A Personal Reminiscence of My Wife

By David L. Brown

Pat in a photo taken on Halloween night, 1978.

This is a personal note for today, which is a special day in my life. If my wife Patricia still lived, this would have been our 50th wedding anniversary. Sadly, she passed away June 21, 2011.

Our life together was rewarding and yet troubled due to  mental illness that struck her in her late 30’s. She had been very smart, hard working, cheerful and productive but after a terrible nervous breakdown and hospitalization she was never the same. For the last 30 years of our marriage she was on anti-psychotic medication and suffered several more relapses that required hospitalization, including one for more than 60 days in 2002 and another a few years later.

The Polaroid snapshot shown here shows Pat a few years before her first breakdown. It portrays the confident, charming, friendly wife I shall always remember. Sadly, there were many subsequent years during which she was a different person altogether. Not that she was bad or unfriendly, but the confidence was gone. She still had moments of humor and we had some good times, but they were few and always interspersed by troubled times of  problems. In addition to her mental illness she was addicted to alcohol and cigarettes, and sometimes had periods of paranoia during which she imagined threats from things that were not real.

I miss Pat more than I can tell, but am going forward with my own life. Last spring, after she had been gone for about a year, I wrote a poem about Pat and our lives together. I want to share it with my friends and readers, so here it is. It is very personal but I feel it is important to share Pat’s story. Please join me in remembering a kind and generous human being who brought much happiness into the world, but whose life was blighted by the dark cloud of mental illness.
Twice I Was Married
An Autobiographical Poem

Twice I was married
Yet not to different wives.
First for twenty years to Pat,
My loving wife,
Vibrant, smart and sane.

Then for thirty more
I shared my life with Pat,
The same yet different,
My troubled, childlike wife.

It was a Pat transformed,
The victim of a dark and evil thing
That crept unseen into her mind
Like poison or a spell.

Schizophrenia. It is a thief
Of souls, destroyer of lives.
For thirty years we lived beneath
The awful shadow of that thing
That stole her spirit and her pride.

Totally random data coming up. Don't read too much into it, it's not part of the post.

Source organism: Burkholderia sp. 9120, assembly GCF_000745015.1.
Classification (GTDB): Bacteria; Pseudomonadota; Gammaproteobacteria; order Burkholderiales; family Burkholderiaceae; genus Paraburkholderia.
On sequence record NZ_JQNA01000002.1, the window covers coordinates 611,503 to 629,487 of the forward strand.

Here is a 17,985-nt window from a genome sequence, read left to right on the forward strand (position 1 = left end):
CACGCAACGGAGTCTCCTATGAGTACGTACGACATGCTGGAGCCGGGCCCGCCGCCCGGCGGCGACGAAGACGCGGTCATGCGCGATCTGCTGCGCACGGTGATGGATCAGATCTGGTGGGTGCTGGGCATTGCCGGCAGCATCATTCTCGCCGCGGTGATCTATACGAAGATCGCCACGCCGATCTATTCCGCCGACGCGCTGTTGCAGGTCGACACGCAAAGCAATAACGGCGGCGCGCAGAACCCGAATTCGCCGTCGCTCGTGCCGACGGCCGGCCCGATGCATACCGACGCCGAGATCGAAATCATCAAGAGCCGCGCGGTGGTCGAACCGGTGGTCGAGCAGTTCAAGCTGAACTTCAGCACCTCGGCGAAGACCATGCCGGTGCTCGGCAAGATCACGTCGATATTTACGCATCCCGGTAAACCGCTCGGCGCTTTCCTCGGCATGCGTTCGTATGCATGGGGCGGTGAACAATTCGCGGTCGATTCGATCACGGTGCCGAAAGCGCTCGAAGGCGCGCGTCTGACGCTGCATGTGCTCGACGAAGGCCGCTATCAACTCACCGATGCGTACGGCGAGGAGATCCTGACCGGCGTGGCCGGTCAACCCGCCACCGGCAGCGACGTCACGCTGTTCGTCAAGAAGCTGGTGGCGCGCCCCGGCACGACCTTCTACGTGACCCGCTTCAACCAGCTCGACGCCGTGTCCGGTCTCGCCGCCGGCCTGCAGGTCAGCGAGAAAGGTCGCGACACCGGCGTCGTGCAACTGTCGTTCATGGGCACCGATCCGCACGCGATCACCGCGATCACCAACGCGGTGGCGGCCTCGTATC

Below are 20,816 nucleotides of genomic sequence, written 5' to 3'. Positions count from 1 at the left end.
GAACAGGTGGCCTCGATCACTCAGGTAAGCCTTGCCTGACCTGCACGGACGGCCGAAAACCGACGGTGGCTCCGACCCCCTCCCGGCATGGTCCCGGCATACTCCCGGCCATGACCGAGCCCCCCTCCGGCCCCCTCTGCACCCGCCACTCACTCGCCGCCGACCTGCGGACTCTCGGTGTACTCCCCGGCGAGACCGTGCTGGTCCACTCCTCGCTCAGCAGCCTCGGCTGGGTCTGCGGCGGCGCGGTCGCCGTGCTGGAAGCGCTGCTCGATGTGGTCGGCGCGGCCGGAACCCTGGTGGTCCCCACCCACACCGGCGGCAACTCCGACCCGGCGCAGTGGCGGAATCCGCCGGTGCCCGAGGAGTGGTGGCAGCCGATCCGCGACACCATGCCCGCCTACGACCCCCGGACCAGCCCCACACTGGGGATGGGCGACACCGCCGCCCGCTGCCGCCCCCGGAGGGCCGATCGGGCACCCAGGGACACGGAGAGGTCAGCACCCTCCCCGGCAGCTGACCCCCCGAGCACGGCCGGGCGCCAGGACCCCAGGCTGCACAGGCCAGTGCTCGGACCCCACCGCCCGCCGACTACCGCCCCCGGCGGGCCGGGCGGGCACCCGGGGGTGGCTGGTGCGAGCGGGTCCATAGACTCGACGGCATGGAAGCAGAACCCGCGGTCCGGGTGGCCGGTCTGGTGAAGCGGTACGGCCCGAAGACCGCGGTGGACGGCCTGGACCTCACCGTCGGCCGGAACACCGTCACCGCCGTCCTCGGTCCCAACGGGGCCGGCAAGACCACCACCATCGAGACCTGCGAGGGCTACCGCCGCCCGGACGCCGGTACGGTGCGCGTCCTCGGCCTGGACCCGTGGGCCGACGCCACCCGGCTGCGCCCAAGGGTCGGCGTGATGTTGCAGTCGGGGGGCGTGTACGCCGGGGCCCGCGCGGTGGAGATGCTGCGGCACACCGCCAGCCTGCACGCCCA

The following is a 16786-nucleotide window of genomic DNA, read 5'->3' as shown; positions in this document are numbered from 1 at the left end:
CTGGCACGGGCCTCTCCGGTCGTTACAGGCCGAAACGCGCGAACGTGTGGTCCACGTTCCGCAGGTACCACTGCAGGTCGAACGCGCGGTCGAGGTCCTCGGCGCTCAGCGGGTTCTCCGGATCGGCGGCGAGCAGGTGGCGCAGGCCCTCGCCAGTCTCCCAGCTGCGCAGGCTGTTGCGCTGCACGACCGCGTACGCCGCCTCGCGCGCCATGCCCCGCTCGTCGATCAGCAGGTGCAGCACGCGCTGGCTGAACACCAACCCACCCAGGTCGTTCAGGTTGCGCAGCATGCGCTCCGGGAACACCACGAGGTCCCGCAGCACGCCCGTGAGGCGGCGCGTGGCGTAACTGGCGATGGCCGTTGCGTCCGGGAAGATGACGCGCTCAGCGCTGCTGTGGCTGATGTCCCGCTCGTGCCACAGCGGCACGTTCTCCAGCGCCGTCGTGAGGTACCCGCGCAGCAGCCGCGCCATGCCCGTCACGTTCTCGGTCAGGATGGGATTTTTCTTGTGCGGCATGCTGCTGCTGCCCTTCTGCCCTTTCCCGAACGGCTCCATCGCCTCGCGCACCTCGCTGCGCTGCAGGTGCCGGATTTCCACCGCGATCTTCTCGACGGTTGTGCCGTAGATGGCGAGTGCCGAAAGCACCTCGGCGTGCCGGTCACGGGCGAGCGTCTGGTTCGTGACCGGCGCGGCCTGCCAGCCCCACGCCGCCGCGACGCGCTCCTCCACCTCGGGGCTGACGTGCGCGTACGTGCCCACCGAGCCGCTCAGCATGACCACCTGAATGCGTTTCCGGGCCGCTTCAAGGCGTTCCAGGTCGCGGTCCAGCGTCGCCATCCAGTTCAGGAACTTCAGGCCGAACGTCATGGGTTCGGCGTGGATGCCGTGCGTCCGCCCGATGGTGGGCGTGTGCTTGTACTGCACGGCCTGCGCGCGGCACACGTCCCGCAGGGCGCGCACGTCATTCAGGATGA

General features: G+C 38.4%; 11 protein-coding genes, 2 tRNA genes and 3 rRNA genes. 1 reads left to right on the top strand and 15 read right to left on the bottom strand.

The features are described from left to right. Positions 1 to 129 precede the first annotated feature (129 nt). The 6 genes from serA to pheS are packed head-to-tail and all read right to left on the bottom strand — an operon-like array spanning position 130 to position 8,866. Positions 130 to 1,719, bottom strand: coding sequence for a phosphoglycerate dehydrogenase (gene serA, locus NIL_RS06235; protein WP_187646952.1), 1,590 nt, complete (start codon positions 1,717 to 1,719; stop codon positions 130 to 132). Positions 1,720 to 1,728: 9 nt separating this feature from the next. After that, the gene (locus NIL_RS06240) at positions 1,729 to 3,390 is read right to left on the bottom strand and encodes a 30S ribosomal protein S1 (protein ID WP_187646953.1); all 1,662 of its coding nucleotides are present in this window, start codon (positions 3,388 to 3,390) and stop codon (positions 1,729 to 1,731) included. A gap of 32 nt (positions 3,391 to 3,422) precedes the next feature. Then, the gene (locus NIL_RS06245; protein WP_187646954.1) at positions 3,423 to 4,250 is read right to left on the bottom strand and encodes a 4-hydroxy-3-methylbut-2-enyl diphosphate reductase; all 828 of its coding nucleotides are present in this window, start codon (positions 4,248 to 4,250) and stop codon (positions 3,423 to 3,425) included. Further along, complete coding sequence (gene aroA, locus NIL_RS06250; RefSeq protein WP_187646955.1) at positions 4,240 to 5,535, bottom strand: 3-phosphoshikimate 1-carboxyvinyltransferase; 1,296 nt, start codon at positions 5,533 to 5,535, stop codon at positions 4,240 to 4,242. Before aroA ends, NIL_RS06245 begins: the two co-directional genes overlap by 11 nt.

In vain I hoped for better times,
In silent agony.

Sometimes strange voices spoke to her
That were not there.
Most times her medication
Held the terrible demons down,
Yet still the sickness waited,
Festering there inside her head
And gaining strength from year to year,
To twist and warp
Her thoughts.

Sometimes she didn’t want to live,
Twice ingesting pills like candy,
Later drawn by stomach pumps
In busy ER bays.
At other times hot blood had flowed
As wrist was sliced with knife,
Yet not too deep.

The years passed on,
The rhythms of our lives together
Rose and fell like gathering tides
From crest to trough.
Hope remained, and yet each crest
Was followed down and ever down
To new and deeper lows.

Paranoia is a funny thing.
There was a time when she believed
That I’d arranged her kidnapping
And hired actors to pretend
As nurses and psychiatrists.
In the psych ward that time she used
The public phone to call police,
Reporting her imprisonment.
When she told me that, she laughed,
Later, when a drug had pushed
The demons back.

Her end came suddenly, surprise
To me yet carefully planned.
At seventy years of age she’d borne
Her troubled mind for thirty some.
I left to run some errands, to a store,
And as I stepped toward the door
To leave she called to me
“I love you.”

I did not know that those would be
Her final words to me or anyone.
When I returned she’d done at last
What many times she’d tried.
On the patio, in a chair
She lay as if asleep, at peace,
A bullet through her troubled brain.

Yes I was married twice,
But not to different wives;
To two quite different versions
Of the same. One that was
Happy, bright and young,
The other sliding slowly down
Into the darkness and despair
That mental illness brings.

Those years were hard and yet
There was that one essential thing,
A common thread that tied it all
Together, linked my marriages
Into a single whole.

It was that thing that she
Expressed so well to me
In those last precious moments of her life.
It was the magic words she spoke:
“I love you,”
Her honest way of bidding me goodbye.

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